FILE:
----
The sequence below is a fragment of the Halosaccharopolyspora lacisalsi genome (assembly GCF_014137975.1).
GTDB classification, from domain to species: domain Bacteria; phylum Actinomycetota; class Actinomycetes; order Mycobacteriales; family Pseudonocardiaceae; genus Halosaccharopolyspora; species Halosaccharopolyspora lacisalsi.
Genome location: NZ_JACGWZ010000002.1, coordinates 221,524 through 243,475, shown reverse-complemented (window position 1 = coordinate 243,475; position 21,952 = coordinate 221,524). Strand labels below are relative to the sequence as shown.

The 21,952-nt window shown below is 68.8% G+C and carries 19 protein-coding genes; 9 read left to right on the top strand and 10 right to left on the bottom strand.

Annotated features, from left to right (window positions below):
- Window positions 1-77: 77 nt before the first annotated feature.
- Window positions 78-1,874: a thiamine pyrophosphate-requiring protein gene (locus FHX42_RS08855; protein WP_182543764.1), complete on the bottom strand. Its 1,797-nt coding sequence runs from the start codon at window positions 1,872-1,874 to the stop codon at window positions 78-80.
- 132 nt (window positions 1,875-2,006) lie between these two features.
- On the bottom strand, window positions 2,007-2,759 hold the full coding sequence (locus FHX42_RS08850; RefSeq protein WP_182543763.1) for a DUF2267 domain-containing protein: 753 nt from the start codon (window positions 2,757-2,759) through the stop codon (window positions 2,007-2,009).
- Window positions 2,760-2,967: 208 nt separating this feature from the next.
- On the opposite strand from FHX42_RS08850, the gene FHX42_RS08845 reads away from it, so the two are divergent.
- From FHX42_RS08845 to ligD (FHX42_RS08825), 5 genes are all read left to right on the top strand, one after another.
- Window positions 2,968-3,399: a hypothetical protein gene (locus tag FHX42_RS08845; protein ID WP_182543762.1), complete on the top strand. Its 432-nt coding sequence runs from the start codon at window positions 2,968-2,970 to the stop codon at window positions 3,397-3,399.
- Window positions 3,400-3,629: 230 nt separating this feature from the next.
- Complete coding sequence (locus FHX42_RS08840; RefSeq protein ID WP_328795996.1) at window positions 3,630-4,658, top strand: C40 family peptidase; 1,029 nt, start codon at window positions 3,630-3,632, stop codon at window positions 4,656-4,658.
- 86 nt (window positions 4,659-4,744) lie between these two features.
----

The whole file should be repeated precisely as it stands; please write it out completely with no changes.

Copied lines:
The sequence below is a fragment of the Halosaccharopolyspora lacisalsi genome (assembly GCF_014137975.1).
GTDB classification, from domain to species: domain Bacteria; phylum Actinomycetota; class Actinomycetes; order Mycobacteriales; family Pseudonocardiaceae; genus Halosaccharopolyspora; species Halosaccharopolyspora lacisalsi.
Genome location: NZ_JACGWZ010000002.1, coordinates 221,524 through 243,475, shown reverse-complemented (window position 1 = coordinate 243,475; position 21,952 = coordinate 221,524). Strand labels below are relative to the sequence as shown.

The 21,952-nt window shown below is 68.8% G+C and carries 19 protein-coding genes; 9 read left to right on the top strand and 10 right to left on the bottom strand.

Annotated features, from left to right (window positions below):
- Window positions 1-77: 77 nt before the first annotated feature.
- Window positions 78-1,874: a thiamine pyrophosphate-requiring protein gene (locus FHX42_RS08855; protein WP_182543764.1), complete on the bottom strand. Its 1,797-nt coding sequence runs from the start codon at window positions 1,872-1,874 to the stop codon at window positions 78-80.
- 132 nt (window positions 1,875-2,006) lie between these two features.
- On the bottom strand, window positions 2,007-2,759 hold the full coding sequence (locus FHX42_RS08850; RefSeq protein WP_182543763.1) for a DUF2267 domain-containing protein: 753 nt from the start codon (window positions 2,757-2,759) through the stop codon (window positions 2,007-2,009).
- Window positions 2,760-2,967: 208 nt separating this feature from the next.
- On the opposite strand from FHX42_RS08850, the gene FHX42_RS08845 reads away from it, so the two are divergent.
- From FHX42_RS08845 to ligD (FHX42_RS08825), 5 genes are all read left to right on the top strand, one after another.
- Window positions 2,968-3,399: a hypothetical protein gene (locus tag FHX42_RS08845; protein ID WP_182543762.1), complete on the top strand. Its 432-nt coding sequence runs from the start codon at window positions 2,968-2,970 to the stop codon at window positions 3,397-3,399.
- Window positions 3,400-3,629: 230 nt separating this feature from the next.
- Complete coding sequence (locus FHX42_RS08840; RefSeq protein ID WP_328795996.1) at window positions 3,630-4,658, top strand: C40 family peptidase; 1,029 nt, start codon at window positions 3,630-3,632, stop codon at window positions 4,656-4,658.
- 86 nt (window positions 4,659-4,744) lie between these two features.